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The Bee Gees’ Disco Classic ‘Stayin’ Alive’ Didn’t Start Out as a Dance Tune

”Very few people realize it’s to do with anything but dance,“ Robin Gibb says about the Bee Gees tune

“Stayin’ Alive” is the Bee Gees’ most recognizable song, and arguably one of the most well-known dance tracks ever created.

The song was the first track off the hugely successful soundtrack to “Saturday Night Fever” and as used in the film provides the backdrop for one of the defining cinematic moments of the 1970s. It enjoyed 4 weeks at the top of the billboard charts and is widely credited for firmly cementing disco as mainstream phenomenon and the Bee Gees themselves as 1970s dance music icons.

And weirdly enough, that almost didn’t happen — “Stayin’ Alive” wasn’t originally written to be a dance club tune.

The song’s complicated history is explained in HBO’s new documentary “How Can You Mend a Broken Heart,” a biography of the legendary pop group.

“Very few people realize it’s to do with anything but dance, but the lyrics don’t talk about dance at all,” Robin Gibb said in archival footage included in the documentary (Gibb died in 2012). “The lyrics very obviously state the scenario of survival.”

Released in 1977, just over a year after serial killer David “Son of Sam” Berkowitz terrorized New York during the summer of 1976 with eight unprovoked slayings across the city, the song was produced during the time, aptly described by Irish writer Dermot McEvoy, when “New York’s grime was golden” and the lyrics reflect the uncertain state of things in America’s biggest city.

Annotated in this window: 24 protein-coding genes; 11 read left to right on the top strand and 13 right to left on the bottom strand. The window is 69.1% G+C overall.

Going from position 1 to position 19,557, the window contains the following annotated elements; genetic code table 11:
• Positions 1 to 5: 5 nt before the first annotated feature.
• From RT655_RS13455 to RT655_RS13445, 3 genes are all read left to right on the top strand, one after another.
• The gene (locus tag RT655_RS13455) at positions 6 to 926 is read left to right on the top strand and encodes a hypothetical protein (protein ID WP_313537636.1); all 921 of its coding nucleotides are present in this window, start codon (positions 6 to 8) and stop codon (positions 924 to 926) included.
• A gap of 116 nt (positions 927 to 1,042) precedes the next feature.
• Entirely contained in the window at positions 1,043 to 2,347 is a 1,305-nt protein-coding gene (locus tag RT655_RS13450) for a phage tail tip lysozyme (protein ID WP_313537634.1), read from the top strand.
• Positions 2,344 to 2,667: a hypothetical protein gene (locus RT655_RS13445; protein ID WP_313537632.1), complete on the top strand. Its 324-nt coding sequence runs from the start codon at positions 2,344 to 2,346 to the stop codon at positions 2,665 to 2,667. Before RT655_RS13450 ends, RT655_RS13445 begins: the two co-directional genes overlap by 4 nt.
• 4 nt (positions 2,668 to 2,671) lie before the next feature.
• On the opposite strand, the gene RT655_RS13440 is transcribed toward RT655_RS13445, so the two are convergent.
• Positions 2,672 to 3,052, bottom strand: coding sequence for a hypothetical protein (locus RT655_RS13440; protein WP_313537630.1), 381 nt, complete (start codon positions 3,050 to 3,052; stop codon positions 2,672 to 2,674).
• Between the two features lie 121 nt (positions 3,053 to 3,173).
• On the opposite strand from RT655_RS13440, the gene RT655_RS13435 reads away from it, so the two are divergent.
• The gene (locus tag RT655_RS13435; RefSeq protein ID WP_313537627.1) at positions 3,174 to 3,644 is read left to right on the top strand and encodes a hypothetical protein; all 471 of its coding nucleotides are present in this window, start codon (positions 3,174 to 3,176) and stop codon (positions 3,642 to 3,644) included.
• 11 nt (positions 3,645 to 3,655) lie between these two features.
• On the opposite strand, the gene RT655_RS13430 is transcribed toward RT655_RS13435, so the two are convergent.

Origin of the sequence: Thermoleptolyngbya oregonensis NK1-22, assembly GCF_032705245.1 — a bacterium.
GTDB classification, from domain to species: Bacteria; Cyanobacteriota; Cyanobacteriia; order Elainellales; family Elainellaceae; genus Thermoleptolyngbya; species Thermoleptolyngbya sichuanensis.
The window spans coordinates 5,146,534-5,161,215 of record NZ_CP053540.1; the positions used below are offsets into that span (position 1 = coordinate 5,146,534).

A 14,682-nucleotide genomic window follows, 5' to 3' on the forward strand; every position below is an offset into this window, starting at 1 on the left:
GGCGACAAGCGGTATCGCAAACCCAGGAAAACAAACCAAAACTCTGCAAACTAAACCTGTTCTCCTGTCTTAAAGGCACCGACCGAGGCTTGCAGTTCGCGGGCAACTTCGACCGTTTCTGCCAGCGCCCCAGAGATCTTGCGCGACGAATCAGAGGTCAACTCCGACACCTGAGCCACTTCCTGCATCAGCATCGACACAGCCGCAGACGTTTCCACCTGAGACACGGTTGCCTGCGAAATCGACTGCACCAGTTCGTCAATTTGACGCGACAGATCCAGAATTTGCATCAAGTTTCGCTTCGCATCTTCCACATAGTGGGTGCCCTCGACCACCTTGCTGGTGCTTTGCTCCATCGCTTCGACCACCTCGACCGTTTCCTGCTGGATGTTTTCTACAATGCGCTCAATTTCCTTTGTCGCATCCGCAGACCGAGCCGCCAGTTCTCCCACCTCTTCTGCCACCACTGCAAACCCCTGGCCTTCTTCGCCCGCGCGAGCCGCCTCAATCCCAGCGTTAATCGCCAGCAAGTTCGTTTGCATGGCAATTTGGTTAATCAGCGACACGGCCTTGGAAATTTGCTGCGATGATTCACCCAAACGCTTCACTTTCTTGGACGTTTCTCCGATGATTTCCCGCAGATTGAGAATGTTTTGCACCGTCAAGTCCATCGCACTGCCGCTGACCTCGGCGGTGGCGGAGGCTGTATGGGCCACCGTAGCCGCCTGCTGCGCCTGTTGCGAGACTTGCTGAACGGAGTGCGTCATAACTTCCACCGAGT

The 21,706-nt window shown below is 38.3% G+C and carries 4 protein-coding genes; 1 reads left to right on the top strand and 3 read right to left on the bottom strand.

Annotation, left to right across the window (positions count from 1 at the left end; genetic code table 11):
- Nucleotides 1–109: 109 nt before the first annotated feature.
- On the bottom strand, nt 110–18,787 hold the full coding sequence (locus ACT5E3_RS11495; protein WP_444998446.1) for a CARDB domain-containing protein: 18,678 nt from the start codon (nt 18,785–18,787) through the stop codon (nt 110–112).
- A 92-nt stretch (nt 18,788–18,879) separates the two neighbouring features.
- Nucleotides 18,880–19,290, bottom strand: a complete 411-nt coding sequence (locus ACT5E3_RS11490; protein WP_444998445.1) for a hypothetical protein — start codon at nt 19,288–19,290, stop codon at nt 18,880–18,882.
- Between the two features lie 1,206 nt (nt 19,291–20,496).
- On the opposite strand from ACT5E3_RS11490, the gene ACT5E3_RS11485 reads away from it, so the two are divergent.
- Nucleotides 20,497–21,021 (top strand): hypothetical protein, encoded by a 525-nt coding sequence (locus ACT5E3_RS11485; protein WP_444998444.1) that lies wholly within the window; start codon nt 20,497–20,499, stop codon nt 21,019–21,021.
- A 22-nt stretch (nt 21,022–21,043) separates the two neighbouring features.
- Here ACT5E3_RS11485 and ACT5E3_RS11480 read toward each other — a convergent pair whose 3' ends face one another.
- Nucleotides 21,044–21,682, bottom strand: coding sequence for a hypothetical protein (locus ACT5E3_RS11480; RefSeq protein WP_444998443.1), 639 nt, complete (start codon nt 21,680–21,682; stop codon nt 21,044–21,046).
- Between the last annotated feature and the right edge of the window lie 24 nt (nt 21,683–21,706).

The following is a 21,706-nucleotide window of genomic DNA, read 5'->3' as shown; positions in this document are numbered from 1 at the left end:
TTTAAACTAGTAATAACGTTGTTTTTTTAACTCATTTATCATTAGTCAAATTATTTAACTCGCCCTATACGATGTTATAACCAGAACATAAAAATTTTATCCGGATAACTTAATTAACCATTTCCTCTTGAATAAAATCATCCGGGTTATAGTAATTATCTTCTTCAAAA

In fact, the Bee Gees wrote the song as an homage to New York’s gritty streets during that era, as to their influences from Black culture and R&B, as noted by the lyrical references to the plights of minority New Yorkers sprinkled in between the catchy chorus.

“‘Stayin’ Alive’ was the influence New York gave to us, and the energy level at that point in the late 70s was really survival,” Barry Gibb said.

“When you listen to the drum track on ‘Stayin’ Alive” by itself, it’s really this super rugged, tough thing,” producer Mark Ronson said during the documentary. “It’s not pretty or pop like you remember.”

The track’s famous drum loop came after the band’s drummer Dennis Bryon took a break to visit his sick mother, and two engineers working with the Bee Gees replicated a drum track by splicing bars from the band’s prior hit, “Night Fever,” into a half-inch four-track loop. After the drum loop came the iconic bass intro, followed by the guitar part and, of course, the Gibbs’ signature vocals.

As musician and Bee Gees fan Justin Timberlake pointed out later during the film, the Bee Gees could have relied on horns or other instruments to cement the catchy “AH, ha, ha ha” at the end of the song, but used their full range of vocal talent instead. “That could very easily have just been a horn line, but instead their voices are so sick, they’re like, ‘nah, we’re going to sing it,” Timberlake said.